So when we say, “Ha lachmah anya—this is the bread of affliction; let all who are hungry come and eat,” we remind ourselves that this spirit of generosity is meant to be a contrast to the messages of class society, which continually try to tell us “there is not enough” and that we therefore can’t afford to share what we have with others. We are the richest society in the history of the human race, and we may be the stingiest as well—a society filled with people who think that we don’t have enough.
Sharing what we have with everyone in need is meant quite literally, and we at Tikkun have developed a Global Marshall Plan, which is a central plank of our Network of Spiritual Progressives (spiritualprogressives.org). This is the spirit of generosity that is the authentic Jewish spirit, so we must reject all those who tell us that “there is not enough” or that “we cannot afford” to end global and domestic poverty, hunger, homelessness, inadequate education, and inadequate health care. There is enough, we are enough, and we can afford to share.
We tell the story of our liberation struggle with embellishments! First we let the children ask the four traditional questions.
1. Mah Nistanah ha-lie’lah ha’zeh mee kol haleylot? Sheh’bechol haley’lot anu oach’leen chameyt u’matzah, ha’lie’lah ha’zeh, ha’lie’lah ha’zeh kuloe matza
Why is this night different from all other nights? On all other nights we get to eat leavened or unleavened food, but tonight only matzah!
2. Sheh’bechol halyelot anu oach’leen she’ar yerakot, ha’lie’lah ha zeh ha’lie’lah ha’zeh kuloe marroar
On all other nights we eat all kinds of veggies, but this night we especially eat bitter herbs!
3. Sheh bechol haleylot eyn anu mat’bee’leen afeeloo pa’am achat, ha’lie’lah hazeh ha’lie lah hazeh sheh’tey pe’ameem
On all other nights we don’t dip our food in salt water even once, but this night we dip twice!
4. Sheh bechol haleylot anu oachleen beyn yoashveen u’veyn mesubeen, ha lie laz ha’zeh, ha’lie l ha’zeh koo’lanu mesu’been
On all other nights, we can sit straight at the table, but tonight we are all supposed to be leaning back or down and relaxed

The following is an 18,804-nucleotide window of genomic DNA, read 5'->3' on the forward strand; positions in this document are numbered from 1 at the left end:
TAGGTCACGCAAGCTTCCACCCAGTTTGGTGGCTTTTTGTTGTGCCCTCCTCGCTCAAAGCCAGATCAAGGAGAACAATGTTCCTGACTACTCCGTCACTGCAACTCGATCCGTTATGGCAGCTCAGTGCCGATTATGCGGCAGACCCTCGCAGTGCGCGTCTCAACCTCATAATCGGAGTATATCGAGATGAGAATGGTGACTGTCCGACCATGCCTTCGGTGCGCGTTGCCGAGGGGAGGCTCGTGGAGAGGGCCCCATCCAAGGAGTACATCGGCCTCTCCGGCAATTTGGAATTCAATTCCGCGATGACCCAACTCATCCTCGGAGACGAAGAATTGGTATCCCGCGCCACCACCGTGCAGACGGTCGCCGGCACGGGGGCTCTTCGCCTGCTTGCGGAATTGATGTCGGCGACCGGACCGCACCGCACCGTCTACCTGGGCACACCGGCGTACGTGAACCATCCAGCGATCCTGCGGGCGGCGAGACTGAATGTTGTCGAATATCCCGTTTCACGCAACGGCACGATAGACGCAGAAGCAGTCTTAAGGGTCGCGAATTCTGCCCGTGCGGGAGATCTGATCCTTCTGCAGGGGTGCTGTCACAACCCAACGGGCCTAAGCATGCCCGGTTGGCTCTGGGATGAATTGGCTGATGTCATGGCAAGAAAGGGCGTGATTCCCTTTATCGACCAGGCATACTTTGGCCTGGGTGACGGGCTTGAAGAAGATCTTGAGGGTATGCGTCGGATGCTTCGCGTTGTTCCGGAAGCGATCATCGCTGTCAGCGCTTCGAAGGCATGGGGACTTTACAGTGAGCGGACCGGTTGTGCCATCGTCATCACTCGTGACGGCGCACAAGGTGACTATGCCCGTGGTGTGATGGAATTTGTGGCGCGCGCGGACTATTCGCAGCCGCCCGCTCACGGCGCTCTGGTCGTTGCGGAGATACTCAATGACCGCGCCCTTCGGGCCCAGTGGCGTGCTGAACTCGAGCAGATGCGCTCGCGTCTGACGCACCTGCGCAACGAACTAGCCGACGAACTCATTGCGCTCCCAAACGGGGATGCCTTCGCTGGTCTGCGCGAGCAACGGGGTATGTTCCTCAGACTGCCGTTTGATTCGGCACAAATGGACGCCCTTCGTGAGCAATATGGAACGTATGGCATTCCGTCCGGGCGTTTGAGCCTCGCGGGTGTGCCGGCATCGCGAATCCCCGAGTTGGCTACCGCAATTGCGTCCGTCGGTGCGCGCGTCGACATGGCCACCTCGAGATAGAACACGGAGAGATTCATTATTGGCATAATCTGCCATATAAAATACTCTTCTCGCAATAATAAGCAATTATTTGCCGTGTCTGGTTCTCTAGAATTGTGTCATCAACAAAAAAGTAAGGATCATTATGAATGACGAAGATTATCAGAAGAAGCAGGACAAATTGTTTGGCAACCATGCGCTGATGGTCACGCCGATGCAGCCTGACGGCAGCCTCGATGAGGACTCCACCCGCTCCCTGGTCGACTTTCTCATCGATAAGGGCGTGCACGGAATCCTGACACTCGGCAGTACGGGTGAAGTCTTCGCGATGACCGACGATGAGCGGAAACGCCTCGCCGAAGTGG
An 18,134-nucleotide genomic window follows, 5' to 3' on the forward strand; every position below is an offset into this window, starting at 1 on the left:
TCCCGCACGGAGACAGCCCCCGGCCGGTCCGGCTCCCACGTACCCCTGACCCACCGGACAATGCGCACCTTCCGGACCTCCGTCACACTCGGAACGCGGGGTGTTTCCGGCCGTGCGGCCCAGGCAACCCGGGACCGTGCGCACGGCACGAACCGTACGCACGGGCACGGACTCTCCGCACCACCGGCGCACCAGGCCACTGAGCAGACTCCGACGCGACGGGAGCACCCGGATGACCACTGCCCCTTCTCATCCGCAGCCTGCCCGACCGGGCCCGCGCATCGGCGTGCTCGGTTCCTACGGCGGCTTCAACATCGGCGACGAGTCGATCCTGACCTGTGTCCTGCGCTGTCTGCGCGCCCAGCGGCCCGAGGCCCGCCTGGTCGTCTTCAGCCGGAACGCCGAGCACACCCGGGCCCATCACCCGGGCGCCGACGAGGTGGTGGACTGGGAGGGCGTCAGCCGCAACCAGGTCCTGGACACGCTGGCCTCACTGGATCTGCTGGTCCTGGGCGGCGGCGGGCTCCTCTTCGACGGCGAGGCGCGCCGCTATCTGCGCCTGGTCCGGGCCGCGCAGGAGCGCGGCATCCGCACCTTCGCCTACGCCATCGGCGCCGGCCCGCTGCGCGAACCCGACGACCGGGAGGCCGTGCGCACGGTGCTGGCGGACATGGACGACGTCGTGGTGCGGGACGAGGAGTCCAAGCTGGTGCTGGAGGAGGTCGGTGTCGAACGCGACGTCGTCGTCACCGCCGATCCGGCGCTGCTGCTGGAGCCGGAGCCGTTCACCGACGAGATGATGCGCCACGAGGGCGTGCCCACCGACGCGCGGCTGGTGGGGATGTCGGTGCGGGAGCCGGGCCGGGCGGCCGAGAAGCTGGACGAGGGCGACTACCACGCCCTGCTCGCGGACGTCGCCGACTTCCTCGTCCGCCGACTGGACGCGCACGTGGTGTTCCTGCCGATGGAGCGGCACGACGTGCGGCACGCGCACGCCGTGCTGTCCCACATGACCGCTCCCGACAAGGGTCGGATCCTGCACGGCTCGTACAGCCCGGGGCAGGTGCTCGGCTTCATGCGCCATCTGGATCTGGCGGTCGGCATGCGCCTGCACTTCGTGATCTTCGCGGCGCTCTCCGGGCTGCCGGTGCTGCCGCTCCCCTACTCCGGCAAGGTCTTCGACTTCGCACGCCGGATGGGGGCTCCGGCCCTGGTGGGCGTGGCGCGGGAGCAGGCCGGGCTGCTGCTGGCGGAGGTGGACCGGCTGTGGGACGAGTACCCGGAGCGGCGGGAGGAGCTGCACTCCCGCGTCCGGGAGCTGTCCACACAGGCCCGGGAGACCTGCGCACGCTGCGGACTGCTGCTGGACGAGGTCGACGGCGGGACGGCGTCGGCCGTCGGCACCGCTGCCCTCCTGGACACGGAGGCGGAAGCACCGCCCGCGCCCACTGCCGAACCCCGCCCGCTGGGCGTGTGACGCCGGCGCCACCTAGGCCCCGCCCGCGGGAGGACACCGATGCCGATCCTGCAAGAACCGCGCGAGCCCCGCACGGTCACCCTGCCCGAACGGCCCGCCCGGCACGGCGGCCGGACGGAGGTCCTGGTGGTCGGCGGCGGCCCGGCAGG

Answer (that the adults sing to those who are asking): we were slaves in Egypt, in Egypt, now we are free, compared to that
Avadeem hayeenu, hayeenu, Atah beh’ney choa’reen , beh’ney choa’reen
Then we ask these four additional questions for the adults (and discuss our answers in small groups before going on):
1. Do you believe in the possibility of human liberation or have you given up on that Jewish vision?
2. Do you believe that people care only about themselves, or is it possible to create a society that rewards and nourishes our capacities to care for each other?
3. Do you believe that safety and security in this world come only from building stronger armies and stronger anti-terrorist systems, or do you think that safety for us, for Israel, and for anyone can be achieved through building a world of love, generosity, and social and economic justice?
4. Have you seen something change that at first seemed impossible to change? What lessons have you drawn from those experiences?
Continue this discussion over dinner. Now we turn to telling the story of the Exodus, and include the recitation of the plagues as we dip drops of wine or grape juice from our cups in remembrance of the suffering of our brethren the Egyptians. And we say:
While we have every right to celebrate our own liberation, as does every person on earth, our cup of joy cannot be full when we are the cause of the suffering of another people. We pray to live to the day when our own freedom and liberation will no longer be linked to the suffering of others.
Before the blessing over the second cup of wine, say: